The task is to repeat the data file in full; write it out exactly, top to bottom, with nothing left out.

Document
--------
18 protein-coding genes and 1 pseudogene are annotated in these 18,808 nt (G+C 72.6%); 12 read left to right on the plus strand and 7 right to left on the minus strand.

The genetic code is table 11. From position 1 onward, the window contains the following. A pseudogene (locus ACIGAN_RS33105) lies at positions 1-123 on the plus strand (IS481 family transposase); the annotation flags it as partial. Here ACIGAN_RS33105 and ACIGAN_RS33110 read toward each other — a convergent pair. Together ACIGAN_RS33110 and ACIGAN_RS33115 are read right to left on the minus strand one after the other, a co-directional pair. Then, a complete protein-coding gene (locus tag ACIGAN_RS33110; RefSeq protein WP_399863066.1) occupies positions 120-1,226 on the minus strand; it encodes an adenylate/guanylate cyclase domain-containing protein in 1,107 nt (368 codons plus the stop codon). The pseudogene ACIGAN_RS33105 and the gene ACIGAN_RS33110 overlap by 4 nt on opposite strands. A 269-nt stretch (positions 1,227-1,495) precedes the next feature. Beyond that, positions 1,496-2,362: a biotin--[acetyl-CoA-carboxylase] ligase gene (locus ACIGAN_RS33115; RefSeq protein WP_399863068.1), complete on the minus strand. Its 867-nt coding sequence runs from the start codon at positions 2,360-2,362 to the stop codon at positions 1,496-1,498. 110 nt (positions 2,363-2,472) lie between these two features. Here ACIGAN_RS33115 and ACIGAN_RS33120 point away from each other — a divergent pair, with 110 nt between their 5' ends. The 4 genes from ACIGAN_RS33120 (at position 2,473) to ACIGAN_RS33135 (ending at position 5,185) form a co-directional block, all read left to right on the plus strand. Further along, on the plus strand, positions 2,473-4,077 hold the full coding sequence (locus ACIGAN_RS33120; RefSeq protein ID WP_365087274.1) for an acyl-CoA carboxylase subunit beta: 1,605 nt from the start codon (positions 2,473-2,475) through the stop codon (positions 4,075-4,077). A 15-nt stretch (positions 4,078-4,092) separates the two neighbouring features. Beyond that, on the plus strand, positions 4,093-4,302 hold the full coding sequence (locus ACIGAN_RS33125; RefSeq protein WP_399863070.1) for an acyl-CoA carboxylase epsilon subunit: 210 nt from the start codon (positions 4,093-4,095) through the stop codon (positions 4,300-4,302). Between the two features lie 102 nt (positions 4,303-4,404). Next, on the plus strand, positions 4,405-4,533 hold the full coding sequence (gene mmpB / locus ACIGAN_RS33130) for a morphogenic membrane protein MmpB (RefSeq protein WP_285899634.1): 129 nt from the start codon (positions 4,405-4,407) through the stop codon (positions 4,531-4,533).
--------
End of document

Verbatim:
18 protein-coding genes and 1 pseudogene are annotated in these 18,808 nt (G+C 72.6%); 12 read left to right on the plus strand and 7 right to left on the minus strand.

The genetic code is table 11. From position 1 onward, the window contains the following. A pseudogene (locus ACIGAN_RS33105) lies at positions 1-123 on the plus strand (IS481 family transposase); the annotation flags it as partial. Here ACIGAN_RS33105 and ACIGAN_RS33110 read toward each other — a convergent pair. Together ACIGAN_RS33110 and ACIGAN_RS33115 are read right to left on the minus strand one after the other, a co-directional pair. Then, a complete protein-coding gene (locus tag ACIGAN_RS33110; RefSeq protein WP_399863066.1) occupies positions 120-1,226 on the minus strand; it encodes an adenylate/guanylate cyclase domain-containing protein in 1,107 nt (368 codons plus the stop codon). The pseudogene ACIGAN_RS33105 and the gene ACIGAN_RS33110 overlap by 4 nt on opposite strands. A 269-nt stretch (positions 1,227-1,495) precedes the next feature. Beyond that, positions 1,496-2,362: a biotin--[acetyl-CoA-carboxylase] ligase gene (locus ACIGAN_RS33115; RefSeq protein WP_399863068.1), complete on the minus strand. Its 867-nt coding sequence runs from the start codon at positions 2,360-2,362 to the stop codon at positions 1,496-1,498. 110 nt (positions 2,363-2,472) lie between these two features. Here ACIGAN_RS33115 and ACIGAN_RS33120 point away from each other — a divergent pair, with 110 nt between their 5' ends. The 4 genes from ACIGAN_RS33120 (at position 2,473) to ACIGAN_RS33135 (ending at position 5,185) form a co-directional block, all read left to right on the plus strand. Further along, on the plus strand, positions 2,473-4,077 hold the full coding sequence (locus ACIGAN_RS33120; RefSeq protein ID WP_365087274.1) for an acyl-CoA carboxylase subunit beta: 1,605 nt from the start codon (positions 2,473-2,475) through the stop codon (positions 4,075-4,077). A 15-nt stretch (positions 4,078-4,092) separates the two neighbouring features. Beyond that, on the plus strand, positions 4,093-4,302 hold the full coding sequence (locus ACIGAN_RS33125; RefSeq protein WP_399863070.1) for an acyl-CoA carboxylase epsilon subunit: 210 nt from the start codon (positions 4,093-4,095) through the stop codon (positions 4,300-4,302). Between the two features lie 102 nt (positions 4,303-4,404). Next, on the plus strand, positions 4,405-4,533 hold the full coding sequence (gene mmpB / locus ACIGAN_RS33130) for a morphogenic membrane protein MmpB (RefSeq protein WP_285899634.1): 129 nt from the start codon (positions 4,405-4,407) through the stop codon (positions 4,531-4,533).